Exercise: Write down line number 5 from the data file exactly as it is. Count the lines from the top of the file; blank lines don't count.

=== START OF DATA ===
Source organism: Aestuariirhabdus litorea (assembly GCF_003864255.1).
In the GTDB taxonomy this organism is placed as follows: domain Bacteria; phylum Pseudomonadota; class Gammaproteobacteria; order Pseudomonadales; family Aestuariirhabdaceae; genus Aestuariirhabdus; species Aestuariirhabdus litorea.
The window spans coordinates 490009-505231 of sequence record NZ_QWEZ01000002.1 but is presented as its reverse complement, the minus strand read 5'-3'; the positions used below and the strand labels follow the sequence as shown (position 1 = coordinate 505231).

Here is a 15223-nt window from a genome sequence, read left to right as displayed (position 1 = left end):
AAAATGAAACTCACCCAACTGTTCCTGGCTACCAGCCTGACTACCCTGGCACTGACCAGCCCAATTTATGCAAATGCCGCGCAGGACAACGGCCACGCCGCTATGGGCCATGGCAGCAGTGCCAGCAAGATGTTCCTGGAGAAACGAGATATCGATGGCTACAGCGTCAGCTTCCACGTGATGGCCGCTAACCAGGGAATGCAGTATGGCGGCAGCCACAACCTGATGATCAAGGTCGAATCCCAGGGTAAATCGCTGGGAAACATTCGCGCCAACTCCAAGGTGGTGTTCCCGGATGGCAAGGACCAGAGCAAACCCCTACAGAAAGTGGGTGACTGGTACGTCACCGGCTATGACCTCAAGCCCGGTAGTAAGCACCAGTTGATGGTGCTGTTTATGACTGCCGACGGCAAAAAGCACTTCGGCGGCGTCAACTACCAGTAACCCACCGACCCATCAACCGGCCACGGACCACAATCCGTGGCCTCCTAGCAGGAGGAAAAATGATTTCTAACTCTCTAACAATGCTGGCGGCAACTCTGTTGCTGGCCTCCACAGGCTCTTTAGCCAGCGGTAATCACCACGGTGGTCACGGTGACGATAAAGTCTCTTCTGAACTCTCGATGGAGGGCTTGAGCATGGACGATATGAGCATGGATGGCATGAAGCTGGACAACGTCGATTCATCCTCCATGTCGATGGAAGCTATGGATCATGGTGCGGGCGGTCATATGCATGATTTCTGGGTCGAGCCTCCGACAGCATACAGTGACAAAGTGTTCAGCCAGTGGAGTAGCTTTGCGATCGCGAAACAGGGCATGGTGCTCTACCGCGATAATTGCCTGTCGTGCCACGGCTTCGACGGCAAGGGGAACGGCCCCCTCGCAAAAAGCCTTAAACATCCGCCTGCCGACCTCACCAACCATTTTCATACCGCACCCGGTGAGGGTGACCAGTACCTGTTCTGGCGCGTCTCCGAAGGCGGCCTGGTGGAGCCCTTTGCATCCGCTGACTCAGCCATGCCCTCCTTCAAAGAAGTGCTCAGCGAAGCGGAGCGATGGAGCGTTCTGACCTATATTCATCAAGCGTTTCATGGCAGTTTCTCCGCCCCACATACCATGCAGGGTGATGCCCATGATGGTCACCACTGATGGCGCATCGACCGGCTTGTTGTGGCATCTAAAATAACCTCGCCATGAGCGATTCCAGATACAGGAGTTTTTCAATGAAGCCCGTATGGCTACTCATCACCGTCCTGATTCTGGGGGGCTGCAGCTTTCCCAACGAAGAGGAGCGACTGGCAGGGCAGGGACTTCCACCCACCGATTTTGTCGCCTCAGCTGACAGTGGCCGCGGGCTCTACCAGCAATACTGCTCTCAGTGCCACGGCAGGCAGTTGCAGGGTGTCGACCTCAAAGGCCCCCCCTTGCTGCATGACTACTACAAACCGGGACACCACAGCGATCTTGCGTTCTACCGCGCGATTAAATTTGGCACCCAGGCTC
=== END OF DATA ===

AAAATGAAACTCACCCAACTGTTCCTGGCTACCAGCCTGACTACCCTGGCACTGACCAGCCCAATTTATGCAAATGCCGCGCAGGACAACGGCCACGCCGCTATGGGCCATGGCAGCAGTGCCAGCAAGATGTTCCTGGAGAAACGAGATATCGATGGCTACAGCGTCAGCTTCCACGTGATGGCCGCTAACCAGGGAATGCAGTATGGCGGCAGCCACAACCTGATGATCAAGGTCGAATCCCAGGGTAAATCGCTGGGAAACATTCGCGCCAACTCCAAGGTGGTGTTCCCGGATGGCAAGGACCAGAGCAAACCCCTACAGAAAGTGGGTGACTGGTACGTCACCGGCTATGACCTCAAGCCCGGTAGTAAGCACCAGTTGATGGTGCTGTTTATGACTGCCGACGGCAAAAAGCACTTCGGCGGCGTCAACTACCAGTAACCCACCGACCCATCAACCGGCCACGGACCACAATCCGTGGCCTCCTAGCAGGAGGAAAAATGATTTCTAACTCTCTAACAATGCTGGCGGCAACTCTGTTGCTGGCCTCCACAGGCTCTTTAGCCAGCGGTAATCACCACGGTGGTCACGGTGACGATAAAGTCTCTTCTGAACTCTCGATGGAGGGCTTGAGCATGGACGATATGAGCATGGATGGCATGAAGCTGGACAACGTCGATTCATCCTCCATGTCGATGGAAGCTATGGATCATGGTGCGGGCGGTCATATGCATGATTTCTGGGTCGAGCCTCCGACAGCATACAGTGACAAAGTGTTCAGCCAGTGGAGTAGCTTTGCGATCGCGAAACAGGGCATGGTGCTCTACCGCGATAATTGCCTGTCGTGCCACGGCTTCGACGGCAAGGGGAACGGCCCCCTCGCAAAAAGCCTTAAACATCCGCCTGCCGACCTCACCAACCATTTTCATACCGCACCCGGTGAGGGTGACCAGTACCTGTTCTGGCGCGTCTCCGAAGGCGGCCTGGTGGAGCCCTTTGCATCCGCTGACTCAGCCATGCCCTCCTTCAAAGAAGTGCTCAGCGAAGCGGAGCGATGGAGCGTTCTGACCTATATTCATCAAGCGTTTCATGGCAGTTTCTCCGCCCCACATACCATGCAGGGTGATGCCCATGATGGTCACCACTGATGGCGCATCGACCGGCTTGTTGTGGCATCTAAAATAACCTCGCCATGAGCGATTCCAGATACAGGAGTTTTTCAATGAAGCCCGTATGGCTACTCATCACCGTCCTGATTCTGGGGGGCTGCAGCTTTCCCAACGAAGAGGAGCGACTGGCAGGGCAGGGACTTCCACCCACCGATTTTGTCGCCTCAGCTGACAGTGGCCGCGGGCTCTACCAGCAATACTGCTCTCAGTGCCACGGCAGGCAGTTGCAGGGTGTCGACCTCAAAGGCCCCCCCTTGCTGCATGACTACTACAAACCGGGACACCACAGCGATCTTGCGTTCTACCGCGCGATTAAATTTGGCACCCAGGCTC